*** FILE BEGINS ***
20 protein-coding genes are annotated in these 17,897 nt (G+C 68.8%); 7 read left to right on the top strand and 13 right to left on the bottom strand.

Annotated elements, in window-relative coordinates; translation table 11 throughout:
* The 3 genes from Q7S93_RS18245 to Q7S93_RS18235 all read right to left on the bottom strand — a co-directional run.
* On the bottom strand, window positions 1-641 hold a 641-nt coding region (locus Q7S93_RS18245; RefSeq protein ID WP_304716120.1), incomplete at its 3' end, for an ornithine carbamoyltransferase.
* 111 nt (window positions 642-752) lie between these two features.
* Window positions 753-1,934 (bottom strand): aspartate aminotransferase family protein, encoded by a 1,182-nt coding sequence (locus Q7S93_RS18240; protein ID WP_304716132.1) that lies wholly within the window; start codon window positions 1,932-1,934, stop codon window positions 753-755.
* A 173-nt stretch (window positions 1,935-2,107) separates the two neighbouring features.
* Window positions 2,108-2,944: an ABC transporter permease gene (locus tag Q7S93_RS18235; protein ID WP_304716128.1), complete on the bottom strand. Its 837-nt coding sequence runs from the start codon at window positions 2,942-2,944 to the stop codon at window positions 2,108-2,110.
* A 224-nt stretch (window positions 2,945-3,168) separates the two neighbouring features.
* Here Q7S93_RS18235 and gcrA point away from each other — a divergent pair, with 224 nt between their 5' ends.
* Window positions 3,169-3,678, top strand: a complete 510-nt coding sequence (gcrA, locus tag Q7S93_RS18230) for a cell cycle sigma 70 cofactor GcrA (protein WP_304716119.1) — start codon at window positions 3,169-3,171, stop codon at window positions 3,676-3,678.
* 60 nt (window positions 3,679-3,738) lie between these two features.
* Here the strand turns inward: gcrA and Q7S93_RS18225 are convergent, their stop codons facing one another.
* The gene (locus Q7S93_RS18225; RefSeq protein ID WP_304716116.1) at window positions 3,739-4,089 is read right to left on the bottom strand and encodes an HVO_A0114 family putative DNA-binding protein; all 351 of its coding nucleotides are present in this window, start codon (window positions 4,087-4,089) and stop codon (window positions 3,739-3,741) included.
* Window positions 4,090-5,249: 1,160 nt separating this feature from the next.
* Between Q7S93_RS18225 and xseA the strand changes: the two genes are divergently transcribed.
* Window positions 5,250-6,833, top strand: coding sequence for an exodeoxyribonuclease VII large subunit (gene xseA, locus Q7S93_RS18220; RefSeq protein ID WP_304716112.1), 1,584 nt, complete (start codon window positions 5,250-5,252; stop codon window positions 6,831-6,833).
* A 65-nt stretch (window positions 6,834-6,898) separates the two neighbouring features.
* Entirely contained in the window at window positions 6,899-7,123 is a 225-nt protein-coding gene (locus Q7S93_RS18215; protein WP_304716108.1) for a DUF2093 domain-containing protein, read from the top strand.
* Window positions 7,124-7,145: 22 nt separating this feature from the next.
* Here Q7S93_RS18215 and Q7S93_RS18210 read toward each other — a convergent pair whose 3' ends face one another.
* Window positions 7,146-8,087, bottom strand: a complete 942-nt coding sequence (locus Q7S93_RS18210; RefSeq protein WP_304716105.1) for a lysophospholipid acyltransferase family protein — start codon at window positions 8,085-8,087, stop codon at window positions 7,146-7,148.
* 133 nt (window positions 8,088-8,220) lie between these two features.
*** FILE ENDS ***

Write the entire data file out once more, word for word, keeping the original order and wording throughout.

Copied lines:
20 protein-coding genes are annotated in these 17,897 nt (G+C 68.8%); 7 read left to right on the top strand and 13 right to left on the bottom strand.

Annotated elements, in window-relative coordinates; translation table 11 throughout:
* The 3 genes from Q7S93_RS18245 to Q7S93_RS18235 all read right to left on the bottom strand — a co-directional run.
* On the bottom strand, window positions 1-641 hold a 641-nt coding region (locus Q7S93_RS18245; RefSeq protein ID WP_304716120.1), incomplete at its 3' end, for an ornithine carbamoyltransferase.
* 111 nt (window positions 642-752) lie between these two features.
* Window positions 753-1,934 (bottom strand): aspartate aminotransferase family protein, encoded by a 1,182-nt coding sequence (locus Q7S93_RS18240; protein ID WP_304716132.1) that lies wholly within the window; start codon window positions 1,932-1,934, stop codon window positions 753-755.
* A 173-nt stretch (window positions 1,935-2,107) separates the two neighbouring features.
* Window positions 2,108-2,944: an ABC transporter permease gene (locus tag Q7S93_RS18235; protein ID WP_304716128.1), complete on the bottom strand. Its 837-nt coding sequence runs from the start codon at window positions 2,942-2,944 to the stop codon at window positions 2,108-2,110.
* A 224-nt stretch (window positions 2,945-3,168) separates the two neighbouring features.
* Here Q7S93_RS18235 and gcrA point away from each other — a divergent pair, with 224 nt between their 5' ends.
* Window positions 3,169-3,678, top strand: a complete 510-nt coding sequence (gcrA, locus tag Q7S93_RS18230) for a cell cycle sigma 70 cofactor GcrA (protein WP_304716119.1) — start codon at window positions 3,169-3,171, stop codon at window positions 3,676-3,678.
* 60 nt (window positions 3,679-3,738) lie between these two features.
* Here the strand turns inward: gcrA and Q7S93_RS18225 are convergent, their stop codons facing one another.
* The gene (locus Q7S93_RS18225; RefSeq protein ID WP_304716116.1) at window positions 3,739-4,089 is read right to left on the bottom strand and encodes an HVO_A0114 family putative DNA-binding protein; all 351 of its coding nucleotides are present in this window, start codon (window positions 4,087-4,089) and stop codon (window positions 3,739-3,741) included.
* Window positions 4,090-5,249: 1,160 nt separating this feature from the next.
* Between Q7S93_RS18225 and xseA the strand changes: the two genes are divergently transcribed.
* Window positions 5,250-6,833, top strand: coding sequence for an exodeoxyribonuclease VII large subunit (gene xseA, locus Q7S93_RS18220; RefSeq protein ID WP_304716112.1), 1,584 nt, complete (start codon window positions 5,250-5,252; stop codon window positions 6,831-6,833).
* A 65-nt stretch (window positions 6,834-6,898) separates the two neighbouring features.
* Entirely contained in the window at window positions 6,899-7,123 is a 225-nt protein-coding gene (locus Q7S93_RS18215; protein WP_304716108.1) for a DUF2093 domain-containing protein, read from the top strand.
* Window positions 7,124-7,145: 22 nt separating this feature from the next.
* Here Q7S93_RS18215 and Q7S93_RS18210 read toward each other — a convergent pair whose 3' ends face one another.
* Window positions 7,146-8,087, bottom strand: a complete 942-nt coding sequence (locus Q7S93_RS18210; RefSeq protein WP_304716105.1) for a lysophospholipid acyltransferase family protein — start codon at window positions 8,085-8,087, stop codon at window positions 7,146-7,148.
* 133 nt (window positions 8,088-8,220) lie between these two features.